This writing has been percolating since the holidays. All of the scents from home-cooked traditions and the sing-a-long music that paints a black-and-white picture of a distant era kicked up some old-fashioned nostalgia.
The fleeting familiarity that has a long-ago sense of home was so present. It was everywhere. It had me pondering, what is nostalgia?
Is it an emotion? A memory? A second cousin of deja’vu?
The phenomenon of nostalgia rippled through me this holiday season on overdrive.
Ironically, the word Nostalgia is quite nostalgic for me.
Self-referential, I know.
Nostalgia has significance from my childhood. My (*ahem*) well-connected Italian uncle had a sprawling entertainment complex in the heart of South Philadelphia, Palumbo’s. Part of Palumbo’s was a restaurant called Nostalgia.
I have faint yet distinct memories of Nostalgia; both as the swanky, old-school, Italian nightclub and the desire to know what nostalgia meant. It’s one of those intangible words, especially as a kid. If you grip too hard to define it, it’s gone.
The familial affiliation to Nostalgia always brings me back to memories through the lens of a child; the dark and lively restaurant scene, long tables with white linens, fancy women, men in ties pouring drinks, Shirley Temples, magician acts opening for top shelf entertainers, and visiting the smoky back office complete with rotary phones and paper calendars.
By definition, nostalgia means a longing for home or familiar surroundings. Or a bittersweet yearning for things of the past.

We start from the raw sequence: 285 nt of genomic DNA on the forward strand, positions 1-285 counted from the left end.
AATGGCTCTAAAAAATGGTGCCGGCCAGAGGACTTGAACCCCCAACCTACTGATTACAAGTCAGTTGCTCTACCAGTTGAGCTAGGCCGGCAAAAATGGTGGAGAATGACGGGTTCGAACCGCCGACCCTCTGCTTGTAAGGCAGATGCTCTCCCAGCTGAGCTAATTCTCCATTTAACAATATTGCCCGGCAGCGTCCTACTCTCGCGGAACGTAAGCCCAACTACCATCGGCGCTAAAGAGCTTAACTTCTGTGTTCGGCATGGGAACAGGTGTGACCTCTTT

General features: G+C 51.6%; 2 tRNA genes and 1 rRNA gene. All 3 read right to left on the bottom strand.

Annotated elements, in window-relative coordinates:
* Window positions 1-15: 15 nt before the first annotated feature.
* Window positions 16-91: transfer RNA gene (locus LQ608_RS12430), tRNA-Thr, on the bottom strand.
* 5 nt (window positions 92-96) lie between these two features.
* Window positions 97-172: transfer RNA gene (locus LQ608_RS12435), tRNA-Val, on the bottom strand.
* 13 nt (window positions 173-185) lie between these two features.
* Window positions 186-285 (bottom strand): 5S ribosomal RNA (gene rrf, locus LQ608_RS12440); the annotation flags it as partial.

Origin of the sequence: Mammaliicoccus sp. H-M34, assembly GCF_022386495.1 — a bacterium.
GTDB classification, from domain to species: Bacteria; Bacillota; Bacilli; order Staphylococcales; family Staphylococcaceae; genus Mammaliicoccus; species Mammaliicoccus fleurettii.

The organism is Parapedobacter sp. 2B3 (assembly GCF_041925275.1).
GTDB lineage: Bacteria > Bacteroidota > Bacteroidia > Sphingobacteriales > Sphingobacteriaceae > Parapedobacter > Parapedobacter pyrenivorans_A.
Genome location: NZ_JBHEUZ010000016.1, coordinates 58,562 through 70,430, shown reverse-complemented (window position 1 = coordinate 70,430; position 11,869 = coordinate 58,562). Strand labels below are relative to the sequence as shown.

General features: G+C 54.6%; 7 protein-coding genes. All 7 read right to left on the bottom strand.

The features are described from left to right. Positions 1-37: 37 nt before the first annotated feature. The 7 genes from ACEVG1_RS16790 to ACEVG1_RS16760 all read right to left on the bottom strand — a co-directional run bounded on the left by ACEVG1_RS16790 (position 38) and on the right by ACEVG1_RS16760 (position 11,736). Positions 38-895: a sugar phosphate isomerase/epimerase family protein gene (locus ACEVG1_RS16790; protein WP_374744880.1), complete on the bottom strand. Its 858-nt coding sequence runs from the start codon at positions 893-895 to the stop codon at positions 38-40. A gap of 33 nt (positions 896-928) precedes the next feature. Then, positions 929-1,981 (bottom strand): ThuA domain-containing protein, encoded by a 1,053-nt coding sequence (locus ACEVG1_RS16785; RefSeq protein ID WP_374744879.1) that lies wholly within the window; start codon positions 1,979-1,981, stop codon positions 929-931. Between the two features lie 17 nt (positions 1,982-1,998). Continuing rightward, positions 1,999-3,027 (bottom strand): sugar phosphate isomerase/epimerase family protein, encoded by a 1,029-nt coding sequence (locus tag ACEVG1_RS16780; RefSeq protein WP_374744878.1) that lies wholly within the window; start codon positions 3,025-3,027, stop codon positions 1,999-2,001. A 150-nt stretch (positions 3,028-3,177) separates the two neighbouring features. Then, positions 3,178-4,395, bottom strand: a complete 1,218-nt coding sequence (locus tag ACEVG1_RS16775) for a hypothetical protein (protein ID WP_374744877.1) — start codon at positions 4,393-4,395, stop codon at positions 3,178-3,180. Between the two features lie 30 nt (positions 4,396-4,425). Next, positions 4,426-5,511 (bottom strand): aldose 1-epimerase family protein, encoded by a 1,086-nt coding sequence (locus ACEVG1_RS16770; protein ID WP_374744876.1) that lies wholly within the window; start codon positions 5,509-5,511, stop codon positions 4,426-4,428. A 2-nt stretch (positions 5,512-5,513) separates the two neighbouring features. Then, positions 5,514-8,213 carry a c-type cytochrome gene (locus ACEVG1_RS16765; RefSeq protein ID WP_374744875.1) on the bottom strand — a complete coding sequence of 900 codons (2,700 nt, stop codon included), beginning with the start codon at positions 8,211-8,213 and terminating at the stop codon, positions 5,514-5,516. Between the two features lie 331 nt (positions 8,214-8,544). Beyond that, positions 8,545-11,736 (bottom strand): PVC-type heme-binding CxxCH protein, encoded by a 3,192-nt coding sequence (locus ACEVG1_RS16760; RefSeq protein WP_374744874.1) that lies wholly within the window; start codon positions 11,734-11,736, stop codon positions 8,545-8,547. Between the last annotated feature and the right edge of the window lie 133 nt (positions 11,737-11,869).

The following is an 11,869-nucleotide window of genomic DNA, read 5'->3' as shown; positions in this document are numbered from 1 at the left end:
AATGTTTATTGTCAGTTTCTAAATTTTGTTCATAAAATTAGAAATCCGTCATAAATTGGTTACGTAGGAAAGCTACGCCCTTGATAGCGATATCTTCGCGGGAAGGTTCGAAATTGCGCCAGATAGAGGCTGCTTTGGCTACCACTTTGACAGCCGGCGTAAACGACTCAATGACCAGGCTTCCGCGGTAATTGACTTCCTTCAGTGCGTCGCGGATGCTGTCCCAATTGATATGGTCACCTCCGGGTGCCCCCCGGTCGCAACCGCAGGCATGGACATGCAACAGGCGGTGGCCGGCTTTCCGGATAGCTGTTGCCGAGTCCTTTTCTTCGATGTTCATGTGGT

That feeling captivated my awareness over the holidays.
Not in desire for what was as a kid, but rather wishing I could somehow transcend time to be an adult in that era.
The sense of nostalgia I experienced this holiday season piqued a sense of wonder to peek into years before my time; believing it would somehow fill in the blanks of missing memories and wild curiosities.
What I would give for one night in a circa 1960’s Palumbo’s nightclub scene and have free reign to sit in that smoky back office and dish the dirt on the Who’s Who of Philadelphia, Tony Soprano style.
Anyone have a light?
Whether nostalgia is a mood, memory, or an emotion, all these years later I find it’s still best to not grip so hard.
Nostalgia lives in the archives. It’s fueled by the senses. And it’s not meant to be held onto. Like a good dream, it only lasts so long.
But dang is it ripe to connect the energetic body to physical reality… Around here we call that fascia.
Leaning on your physical body when your mind is in a mood of ethereal memory lane may not surface anything concrete but it can heighten a sense of knowing or belief to your core.
And sometimes that’s all you need.
Now that we’re on the other side of happy and merry, let’s focus on the body… because that’s not in the archives and you want to feel good in that thing, right?